Can we call ourselves a Restorative School yet? Report on an Innovations Project in Restorative Practices
Kaveney, K. M. (2012). Can we call ourselves a Restorative School yet? Report on an Innovations Project in Restorative Practices (Thesis, Master of Education (MEd)). University of Waikato, Hamilton, New Zealand. Retrieved from http://hdl.handle.net/10289/6613
Permanent Research Commons link: http://hdl.handle.net/10289/6613
This report will discuss the impact of an Innovative Restorative Practices professional development of three years, 2009-2011, introduced to a mid-decile, urban, multi-cultural, New Zealand secondary school. There are a number of reasons that a school might choose to commit to a restorative model and at the heart of this professional development (PD) was a belief that implementing Restorative Practices (RP) would have a positive impact on the well-being of teachers and students. In 2008 the school successfully won funding for a three year professional development and the project began in 2009. One of the challenges of Restorative Practices is the adaptation of the practices so that they can be utilised on a daily basis by teachers to deal with issues that arise each day, that impact both teaching and learning. The school developed a model of classroom meetings and taught teachers to use a discursive process of inquiry. This process and these skills were used to challenge poor learning behaviours by students and difficulties in relational dynamics in classrooms. This report analyses data that is collected as a matter of course by the school to consider whether or not the introduction and implementation of Restorative Practices has had an impact. It discusses evidence that this adaptation of RP for daily use has made any difference to the school and explores the implementation of Restorative Practices by considering various data: stand down, suspensions and exclusions, referrals from class and the student management records that record student behaviour. It also explores the self reported impact of the professional development on participants. The data show decreased involvement of Senior Leaders in various behaviour situations and increased contribution from the deans, form teachers and classroom teachers in the management of student behaviour. This suggests that teachers/staff are more able to de-escalate behaviour situations and that behaviour management is better aligned with staff roles and/ or expectations. Feedback from participant teachers suggest that learning the new skills and the regular discussion meetings have positively impacted their classroom management and their mental well being. The teachers’ self-reported sense of competency in using the skills and processes introduced/ taught to participants is analysed and it is apparent that some of the skills are more readily utilised than others. It appears that the use of a discursive process, and the regular opportunity to discuss issues of learning and teaching, have provided teachers with an opportunity to better understand both themselves and their students, enhancing their professional identity. Restorative practices at this school have been utilised in both a proactive and reactive way. It seems that the practices have much potential as an everyday tool, rather than just a reactive device. This report sought to answer the question “Is the school able to call itself restorative yet?” but argues that perhaps the concern should be “Are we restorative enough?”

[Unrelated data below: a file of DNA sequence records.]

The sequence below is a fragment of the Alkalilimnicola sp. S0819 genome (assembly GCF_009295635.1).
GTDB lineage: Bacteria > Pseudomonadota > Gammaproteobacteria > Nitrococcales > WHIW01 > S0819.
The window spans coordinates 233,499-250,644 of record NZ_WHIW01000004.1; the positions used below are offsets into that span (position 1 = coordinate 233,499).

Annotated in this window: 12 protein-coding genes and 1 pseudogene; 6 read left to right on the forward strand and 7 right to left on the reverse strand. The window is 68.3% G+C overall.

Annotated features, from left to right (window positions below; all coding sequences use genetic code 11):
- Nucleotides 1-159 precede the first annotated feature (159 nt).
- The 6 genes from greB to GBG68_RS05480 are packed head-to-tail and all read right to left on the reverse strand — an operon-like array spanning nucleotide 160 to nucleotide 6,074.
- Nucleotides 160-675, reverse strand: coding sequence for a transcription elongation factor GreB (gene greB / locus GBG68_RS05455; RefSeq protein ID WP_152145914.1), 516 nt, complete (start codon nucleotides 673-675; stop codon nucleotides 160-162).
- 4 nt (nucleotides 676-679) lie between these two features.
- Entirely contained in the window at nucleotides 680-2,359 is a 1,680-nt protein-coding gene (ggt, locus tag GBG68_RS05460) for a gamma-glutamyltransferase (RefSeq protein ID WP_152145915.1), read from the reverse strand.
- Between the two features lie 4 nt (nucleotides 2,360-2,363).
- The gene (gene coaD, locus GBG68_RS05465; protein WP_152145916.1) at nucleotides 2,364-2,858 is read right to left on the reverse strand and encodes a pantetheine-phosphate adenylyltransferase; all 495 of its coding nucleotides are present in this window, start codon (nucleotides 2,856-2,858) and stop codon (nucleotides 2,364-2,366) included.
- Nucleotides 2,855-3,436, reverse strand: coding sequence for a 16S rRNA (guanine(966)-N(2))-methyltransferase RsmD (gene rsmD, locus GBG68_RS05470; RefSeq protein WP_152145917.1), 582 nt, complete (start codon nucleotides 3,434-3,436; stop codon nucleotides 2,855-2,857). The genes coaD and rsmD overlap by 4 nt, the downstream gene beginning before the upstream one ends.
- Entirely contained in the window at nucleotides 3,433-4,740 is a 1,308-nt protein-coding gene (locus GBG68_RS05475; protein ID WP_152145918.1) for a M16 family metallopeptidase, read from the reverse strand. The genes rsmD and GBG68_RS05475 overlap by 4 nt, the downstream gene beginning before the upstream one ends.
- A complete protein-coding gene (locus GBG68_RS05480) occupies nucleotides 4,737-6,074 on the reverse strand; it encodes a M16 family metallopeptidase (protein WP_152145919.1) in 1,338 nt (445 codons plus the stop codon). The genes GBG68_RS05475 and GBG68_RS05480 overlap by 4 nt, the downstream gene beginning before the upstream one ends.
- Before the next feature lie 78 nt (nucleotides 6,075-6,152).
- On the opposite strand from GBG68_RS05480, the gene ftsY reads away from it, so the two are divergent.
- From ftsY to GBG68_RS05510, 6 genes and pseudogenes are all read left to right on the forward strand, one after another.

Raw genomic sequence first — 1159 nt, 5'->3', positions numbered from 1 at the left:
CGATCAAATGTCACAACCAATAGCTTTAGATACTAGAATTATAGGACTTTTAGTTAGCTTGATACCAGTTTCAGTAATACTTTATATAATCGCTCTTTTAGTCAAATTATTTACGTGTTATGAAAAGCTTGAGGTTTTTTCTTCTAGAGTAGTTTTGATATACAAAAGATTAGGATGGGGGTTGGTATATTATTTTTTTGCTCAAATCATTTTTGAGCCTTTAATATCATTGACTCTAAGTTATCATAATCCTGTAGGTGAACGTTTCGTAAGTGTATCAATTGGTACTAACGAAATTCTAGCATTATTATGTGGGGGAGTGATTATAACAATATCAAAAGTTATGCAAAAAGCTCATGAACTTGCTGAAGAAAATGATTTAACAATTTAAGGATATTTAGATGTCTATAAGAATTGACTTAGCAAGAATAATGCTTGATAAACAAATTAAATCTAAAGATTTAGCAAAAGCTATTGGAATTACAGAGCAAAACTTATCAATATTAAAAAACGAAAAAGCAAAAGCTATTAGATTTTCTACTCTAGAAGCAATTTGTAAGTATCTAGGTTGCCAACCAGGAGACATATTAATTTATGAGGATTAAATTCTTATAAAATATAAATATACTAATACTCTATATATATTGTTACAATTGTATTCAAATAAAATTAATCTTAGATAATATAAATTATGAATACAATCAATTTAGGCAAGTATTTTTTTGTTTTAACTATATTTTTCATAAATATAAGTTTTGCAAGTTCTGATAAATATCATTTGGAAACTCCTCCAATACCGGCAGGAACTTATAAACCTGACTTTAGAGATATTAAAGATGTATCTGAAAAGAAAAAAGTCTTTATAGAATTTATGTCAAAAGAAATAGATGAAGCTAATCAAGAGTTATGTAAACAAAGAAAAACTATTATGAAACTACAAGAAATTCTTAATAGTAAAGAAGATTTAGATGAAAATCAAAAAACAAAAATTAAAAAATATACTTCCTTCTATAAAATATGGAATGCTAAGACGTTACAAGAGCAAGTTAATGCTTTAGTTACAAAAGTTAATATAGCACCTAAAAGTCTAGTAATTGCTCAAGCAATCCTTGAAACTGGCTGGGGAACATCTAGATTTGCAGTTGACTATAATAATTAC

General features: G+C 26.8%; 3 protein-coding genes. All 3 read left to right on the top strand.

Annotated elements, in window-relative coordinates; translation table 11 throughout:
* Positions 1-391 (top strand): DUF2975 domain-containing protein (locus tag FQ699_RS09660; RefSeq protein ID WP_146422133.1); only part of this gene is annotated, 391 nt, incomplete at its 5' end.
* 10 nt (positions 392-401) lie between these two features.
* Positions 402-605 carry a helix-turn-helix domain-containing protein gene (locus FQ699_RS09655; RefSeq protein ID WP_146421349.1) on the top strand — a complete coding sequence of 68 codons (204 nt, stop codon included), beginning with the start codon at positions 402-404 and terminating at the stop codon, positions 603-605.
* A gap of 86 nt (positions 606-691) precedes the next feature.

University of Waikato
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